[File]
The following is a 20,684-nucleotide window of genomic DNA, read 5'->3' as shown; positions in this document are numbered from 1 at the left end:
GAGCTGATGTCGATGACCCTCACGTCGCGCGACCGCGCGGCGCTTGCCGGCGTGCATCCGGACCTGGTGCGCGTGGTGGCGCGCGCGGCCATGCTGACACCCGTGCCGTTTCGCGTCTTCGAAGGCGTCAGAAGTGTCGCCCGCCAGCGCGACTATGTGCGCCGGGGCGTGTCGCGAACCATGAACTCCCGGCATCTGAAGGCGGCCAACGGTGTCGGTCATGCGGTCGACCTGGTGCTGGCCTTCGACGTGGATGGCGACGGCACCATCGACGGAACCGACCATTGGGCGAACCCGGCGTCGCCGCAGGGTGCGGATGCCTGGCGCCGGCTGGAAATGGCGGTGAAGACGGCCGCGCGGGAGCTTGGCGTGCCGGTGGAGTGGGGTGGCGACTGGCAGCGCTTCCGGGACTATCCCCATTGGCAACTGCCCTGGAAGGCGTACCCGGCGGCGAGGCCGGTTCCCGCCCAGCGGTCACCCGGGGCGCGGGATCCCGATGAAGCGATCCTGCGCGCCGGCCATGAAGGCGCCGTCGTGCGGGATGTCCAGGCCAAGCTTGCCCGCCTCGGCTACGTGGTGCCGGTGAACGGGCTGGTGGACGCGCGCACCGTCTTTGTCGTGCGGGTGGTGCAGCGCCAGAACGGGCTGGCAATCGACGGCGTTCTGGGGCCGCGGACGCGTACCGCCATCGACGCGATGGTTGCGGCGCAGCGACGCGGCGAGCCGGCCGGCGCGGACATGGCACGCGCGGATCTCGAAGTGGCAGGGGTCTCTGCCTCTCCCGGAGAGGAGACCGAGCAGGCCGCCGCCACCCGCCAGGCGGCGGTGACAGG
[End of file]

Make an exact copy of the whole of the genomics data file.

The following is a 20,684-nucleotide window of genomic DNA, read 5'->3' as shown; positions in this document are numbered from 1 at the left end:
GAGCTGATGTCGATGACCCTCACGTCGCGCGACCGCGCGGCGCTTGCCGGCGTGCATCCGGACCTGGTGCGCGTGGTGGCGCGCGCGGCCATGCTGACACCCGTGCCGTTTCGCGTCTTCGAAGGCGTCAGAAGTGTCGCCCGCCAGCGCGACTATGTGCGCCGGGGCGTGTCGCGAACCATGAACTCCCGGCATCTGAAGGCGGCCAACGGTGTCGGTCATGCGGTCGACCTGGTGCTGGCCTTCGACGTGGATGGCGACGGCACCATCGACGGAACCGACCATTGGGCGAACCCGGCGTCGCCGCAGGGTGCGGATGCCTGGCGCCGGCTGGAAATGGCGGTGAAGACGGCCGCGCGGGAGCTTGGCGTGCCGGTGGAGTGGGGTGGCGACTGGCAGCGCTTCCGGGACTATCCCCATTGGCAACTGCCCTGGAAGGCGTACCCGGCGGCGAGGCCGGTTCCCGCCCAGCGGTCACCCGGGGCGCGGGATCCCGATGAAGCGATCCTGCGCGCCGGCCATGAAGGCGCCGTCGTGCGGGATGTCCAGGCCAAGCTTGCCCGCCTCGGCTACGTGGTGCCGGTGAACGGGCTGGTGGACGCGCGCACCGTCTTTGTCGTGCGGGTGGTGCAGCGCCAGAACGGGCTGGCAATCGACGGCGTTCTGGGGCCGCGGACGCGTACCGCCATCGACGCGATGGTTGCGGCGCAGCGACGCGGCGAGCCGGCCGGCGCGGACATGGCACGCGCGGATCTCGAAGTGGCAGGGGTCTCTGCCTCTCCCGGAGAGGAGACCGAGCAGGCCGCCGCCACCCGCCAGGCGGCGGTGACAGG